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Are you grilling the right way?

When the sun’s shining, there’s only one perfect way to spend your day: grilling. I’m surrounded by smoke signals and dust clouds from every direction. Grilling has become a national pastime, still many people are doing it wrong.

I’m also the type of person to go wild at my grill when summer comes. I don’t have to cook, get to invite a bunch of friends and spend more time outside. To the best of my expertise and personal tastes, I generally prefer sausages and chicken skewers. I (mostly) manage to achieve a doneness somewhere between salmonella and carcinogenic blackened coal. However, I’m sure that I’m doing a lot of things wrong, which is why I never dare to eat expensive meat.

Advice from a pro

A visit to Claudine Nyaguy, Swiss barbecue master, was therefore long overdue. Aside from insights to her personality I learned more about barbecuing and finally noticed how much I really do wrong.

Grilling with tinfoil
I admit it, aluminium foil is a practical packaging material and much easier to handle than cling film. But it’s also energy-intensive in its production and doesn’t go well with all foods. Acid and salt dissolve aluminium particles from the foil, which can transfer to the food. Too much aluminium in your body can have a negative effect on health, so it’s better to use baking paper.

Forgetting indirect heat I almost always throw my barbecued food directly onto the hottest spot on the grill, mostly because I’m impatient. This is usually useful for short roasts, but not for much else. Indirect grilling is more gentle on the meat than high temperature grilling. Marinated meat should always be roasted indirectly, otherwise the marinade will burn. Cuts from older animals with a high collagen content need time to become tender as well. Even your bratwurst won’t be harmed by the indirect zone. Leave it there for about ten minutes so that it gets hot inside and then place it in the direct zone for the grill pattern with the lid open.

Fish onto the grate Fish is relatively rare on my grill, as the skin always gets stuck on the grate. That will all change this summer because Claudine gave me a simple tip. The slimy white protein layer on the skin makes the fish stick to the grill: «Wrap the belly of your fish around half of a lemon or orange and place it on the grill in indirect heat.» This solidifies the protein. After about ten minutes the skin is completely dry and you can put the fish directly onto the grill.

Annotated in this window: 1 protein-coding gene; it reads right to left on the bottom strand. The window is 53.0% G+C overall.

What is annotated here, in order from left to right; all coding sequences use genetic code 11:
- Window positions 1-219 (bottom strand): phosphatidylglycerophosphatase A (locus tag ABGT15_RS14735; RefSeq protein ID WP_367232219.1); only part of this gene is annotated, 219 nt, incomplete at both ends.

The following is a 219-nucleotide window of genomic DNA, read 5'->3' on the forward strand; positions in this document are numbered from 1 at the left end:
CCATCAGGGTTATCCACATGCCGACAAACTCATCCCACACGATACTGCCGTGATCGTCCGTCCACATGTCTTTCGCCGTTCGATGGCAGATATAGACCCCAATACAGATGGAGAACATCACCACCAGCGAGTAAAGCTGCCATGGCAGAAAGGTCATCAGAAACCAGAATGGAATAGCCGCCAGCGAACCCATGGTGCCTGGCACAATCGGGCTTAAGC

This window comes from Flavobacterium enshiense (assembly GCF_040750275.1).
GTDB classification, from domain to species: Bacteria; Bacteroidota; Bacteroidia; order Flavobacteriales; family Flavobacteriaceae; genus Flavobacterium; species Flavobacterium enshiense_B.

There’s a second big mistake made with fish: «Never cut the skin, otherwise the fish will lose its juiciness,» Claudine explains.

In this position the fish won't get stuck on the grill.

Meat from the fridge
Give your meat at least an hour to get to room temperature. A direct path from fridge to grill causes a temperature shock in your steak. The consequence: the meat becomes rather tough. The only time it makes sense to apply cold meat to a grill is when it has a large fat cap. That way, the tasty fat doesn’t render through the grate.

Making up differences in taste
There’s really no difference between cooking with electricity, gas or coal. Coal is, surprise surprise, completely charred and possesses no flavour, ethereal oils or vegetable materials whatsoever, which could deliver flavour. It's different with fresh wood. Over real fire, your grilled food will really taste different.

Using your second grate wrong
Many grills have a second grill above the normal grill surface, which is known by many as a warming surface. But think back to your last visit to the sauna. In the upper row, you’ll sweat twice as much as below. It's no different on the grill. With the lid closed, your meat will be properly heated again.

You won't become a professional overnight with this grilling advice, but your meat will be better. Still, the most important thing is having fun and spending time with your loved ones. By the way, you can spend more time with your favourite Galaxus author by following me, on top of getting news about the latest articles by e-mail. 😉

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Carolin Teufelberger, Zurich

  • Editor
My life in a nutshell? On a quest to broaden my horizon. I love discovering and learning new skills and I see a chance to experience something new in everything – be it travelling, reading, cooking, movies or DIY.

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User Anonymous

Dass das Fleisch eher zäh wird, wenn es direkt vom Kühlschrank auf den Gril kommt ("Temperaturschock"), ist ein Gerücht. Folgendes Experiment ist sehr einfach zu Hause reproduzierbar: Steak aus dem Kühlschrank (ca. 4°C) auf die Küchenoberfläche legen (Raumtemperatur ca. 22°C). Messt anschliessend die Kerntemperatur vom Steak und auch nach einer Stunde wird diese noch nicht einmal 10°C erreicht haben. Für medium-rare werdet ihr wahrscheinlich eine Kerntemperatur von 55-58°C anstreben, da werden diese 5-6°C Unterschied keinen "Temperaturschock" ausmachen. (siehe z.B. seriouseats.com/2013/06/the...)

08.06.2019
User Anonymous

Und man kann es noch weiterführen: Halbiert das Steak, lasst eine Hälfte bei Raumtemperatur eine Stunde liegen und das andere direkt vom Kühlschrank auf den Grill. Ich jedenfalls bin davon überzeugt, dass geschmacklich kein Unterschied entsteht.

08.06.2019
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